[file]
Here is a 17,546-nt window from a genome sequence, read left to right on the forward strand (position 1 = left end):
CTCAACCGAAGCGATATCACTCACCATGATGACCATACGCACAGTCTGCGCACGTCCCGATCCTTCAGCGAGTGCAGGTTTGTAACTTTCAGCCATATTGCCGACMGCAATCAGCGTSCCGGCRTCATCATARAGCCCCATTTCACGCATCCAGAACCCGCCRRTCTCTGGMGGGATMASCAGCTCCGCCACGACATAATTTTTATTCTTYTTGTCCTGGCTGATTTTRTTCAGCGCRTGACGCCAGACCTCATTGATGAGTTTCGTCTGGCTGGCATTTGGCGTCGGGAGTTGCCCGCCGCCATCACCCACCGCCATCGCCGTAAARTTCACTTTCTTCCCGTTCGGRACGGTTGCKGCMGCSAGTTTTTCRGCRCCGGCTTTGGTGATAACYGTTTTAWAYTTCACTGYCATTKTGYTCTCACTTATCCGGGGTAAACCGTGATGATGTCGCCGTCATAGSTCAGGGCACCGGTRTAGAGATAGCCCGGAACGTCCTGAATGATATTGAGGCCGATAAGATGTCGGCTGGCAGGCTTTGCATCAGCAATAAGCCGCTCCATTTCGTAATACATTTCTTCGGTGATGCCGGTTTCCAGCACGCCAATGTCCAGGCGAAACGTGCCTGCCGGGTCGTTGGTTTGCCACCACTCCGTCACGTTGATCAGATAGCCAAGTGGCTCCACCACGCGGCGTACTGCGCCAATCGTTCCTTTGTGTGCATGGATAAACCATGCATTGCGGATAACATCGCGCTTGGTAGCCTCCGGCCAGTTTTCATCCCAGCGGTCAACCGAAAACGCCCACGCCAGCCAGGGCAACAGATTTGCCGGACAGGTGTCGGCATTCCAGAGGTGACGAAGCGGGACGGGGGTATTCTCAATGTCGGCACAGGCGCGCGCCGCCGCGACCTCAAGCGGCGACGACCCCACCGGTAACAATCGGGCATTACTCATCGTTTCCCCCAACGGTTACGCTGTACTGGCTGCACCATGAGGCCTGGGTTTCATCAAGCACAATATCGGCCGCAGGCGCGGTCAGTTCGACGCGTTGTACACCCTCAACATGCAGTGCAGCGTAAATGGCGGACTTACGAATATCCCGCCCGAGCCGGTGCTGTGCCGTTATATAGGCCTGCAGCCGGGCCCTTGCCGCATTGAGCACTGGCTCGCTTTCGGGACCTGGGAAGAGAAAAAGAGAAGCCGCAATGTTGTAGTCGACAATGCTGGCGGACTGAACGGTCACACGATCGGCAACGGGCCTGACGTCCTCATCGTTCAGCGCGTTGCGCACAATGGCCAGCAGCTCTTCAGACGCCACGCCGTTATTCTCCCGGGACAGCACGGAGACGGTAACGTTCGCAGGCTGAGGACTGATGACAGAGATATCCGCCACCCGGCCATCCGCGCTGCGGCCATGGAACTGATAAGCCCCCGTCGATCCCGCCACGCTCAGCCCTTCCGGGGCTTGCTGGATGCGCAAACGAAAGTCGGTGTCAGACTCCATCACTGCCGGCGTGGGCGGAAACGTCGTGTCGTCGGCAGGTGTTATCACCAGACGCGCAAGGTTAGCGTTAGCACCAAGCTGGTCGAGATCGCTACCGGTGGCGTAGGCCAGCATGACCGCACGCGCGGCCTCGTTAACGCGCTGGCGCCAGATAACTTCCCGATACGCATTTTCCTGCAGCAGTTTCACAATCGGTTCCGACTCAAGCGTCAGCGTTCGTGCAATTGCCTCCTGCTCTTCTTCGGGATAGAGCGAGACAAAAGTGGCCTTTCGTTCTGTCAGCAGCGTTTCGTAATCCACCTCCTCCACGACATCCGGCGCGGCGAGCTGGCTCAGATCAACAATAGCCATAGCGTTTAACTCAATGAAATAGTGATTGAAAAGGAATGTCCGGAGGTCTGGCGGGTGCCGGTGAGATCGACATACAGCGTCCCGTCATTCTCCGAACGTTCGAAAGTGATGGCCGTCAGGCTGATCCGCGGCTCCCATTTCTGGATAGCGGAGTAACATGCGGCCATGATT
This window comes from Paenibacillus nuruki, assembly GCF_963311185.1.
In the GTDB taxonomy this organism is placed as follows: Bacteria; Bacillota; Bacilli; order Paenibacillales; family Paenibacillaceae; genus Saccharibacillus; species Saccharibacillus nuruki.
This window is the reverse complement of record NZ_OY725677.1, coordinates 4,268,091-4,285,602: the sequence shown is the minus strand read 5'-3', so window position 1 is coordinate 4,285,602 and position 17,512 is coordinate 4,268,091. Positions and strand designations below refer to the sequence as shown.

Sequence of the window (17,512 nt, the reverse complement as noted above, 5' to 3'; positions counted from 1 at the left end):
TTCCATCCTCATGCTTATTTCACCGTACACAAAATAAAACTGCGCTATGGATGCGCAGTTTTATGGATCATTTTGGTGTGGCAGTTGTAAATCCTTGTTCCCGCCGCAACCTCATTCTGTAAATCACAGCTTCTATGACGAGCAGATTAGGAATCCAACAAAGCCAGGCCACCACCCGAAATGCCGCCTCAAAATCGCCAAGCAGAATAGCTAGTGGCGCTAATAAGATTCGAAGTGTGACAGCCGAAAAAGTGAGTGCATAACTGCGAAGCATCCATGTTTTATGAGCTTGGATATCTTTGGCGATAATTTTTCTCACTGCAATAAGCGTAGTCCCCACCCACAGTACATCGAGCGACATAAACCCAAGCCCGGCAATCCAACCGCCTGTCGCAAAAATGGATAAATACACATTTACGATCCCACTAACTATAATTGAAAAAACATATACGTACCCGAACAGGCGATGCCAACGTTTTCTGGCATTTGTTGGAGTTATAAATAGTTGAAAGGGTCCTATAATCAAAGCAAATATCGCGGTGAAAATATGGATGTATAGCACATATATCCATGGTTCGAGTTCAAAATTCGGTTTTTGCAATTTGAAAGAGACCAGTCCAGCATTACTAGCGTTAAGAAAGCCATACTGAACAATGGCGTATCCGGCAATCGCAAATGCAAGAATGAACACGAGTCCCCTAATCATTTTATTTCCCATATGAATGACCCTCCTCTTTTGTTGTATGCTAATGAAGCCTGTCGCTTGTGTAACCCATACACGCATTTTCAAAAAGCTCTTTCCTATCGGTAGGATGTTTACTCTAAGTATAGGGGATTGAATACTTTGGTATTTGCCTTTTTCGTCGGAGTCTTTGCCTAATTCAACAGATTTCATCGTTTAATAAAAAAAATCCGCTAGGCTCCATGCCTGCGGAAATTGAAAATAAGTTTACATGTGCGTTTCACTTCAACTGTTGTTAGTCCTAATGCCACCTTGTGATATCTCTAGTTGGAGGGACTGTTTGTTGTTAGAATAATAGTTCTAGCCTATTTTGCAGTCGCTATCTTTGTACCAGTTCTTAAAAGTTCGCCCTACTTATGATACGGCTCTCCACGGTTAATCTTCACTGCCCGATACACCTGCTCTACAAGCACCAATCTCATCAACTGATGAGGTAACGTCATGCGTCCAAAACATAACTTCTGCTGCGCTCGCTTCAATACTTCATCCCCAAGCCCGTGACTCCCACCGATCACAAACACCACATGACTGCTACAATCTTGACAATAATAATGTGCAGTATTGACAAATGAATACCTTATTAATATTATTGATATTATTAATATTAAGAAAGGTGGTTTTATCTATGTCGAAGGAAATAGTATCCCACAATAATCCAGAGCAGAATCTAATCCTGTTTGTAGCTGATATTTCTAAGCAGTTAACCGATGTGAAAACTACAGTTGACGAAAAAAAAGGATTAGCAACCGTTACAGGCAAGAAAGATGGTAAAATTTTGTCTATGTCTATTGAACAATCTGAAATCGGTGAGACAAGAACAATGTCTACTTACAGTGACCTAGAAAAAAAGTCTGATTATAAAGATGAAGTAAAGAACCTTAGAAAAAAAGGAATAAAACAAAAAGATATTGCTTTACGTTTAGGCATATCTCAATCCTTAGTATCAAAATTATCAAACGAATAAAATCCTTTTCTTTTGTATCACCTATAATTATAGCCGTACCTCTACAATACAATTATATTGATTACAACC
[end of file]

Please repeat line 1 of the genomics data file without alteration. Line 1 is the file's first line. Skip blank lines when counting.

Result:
Here is a 17,546-nt window from a genome sequence, read left to right on the forward strand (position 1 = left end):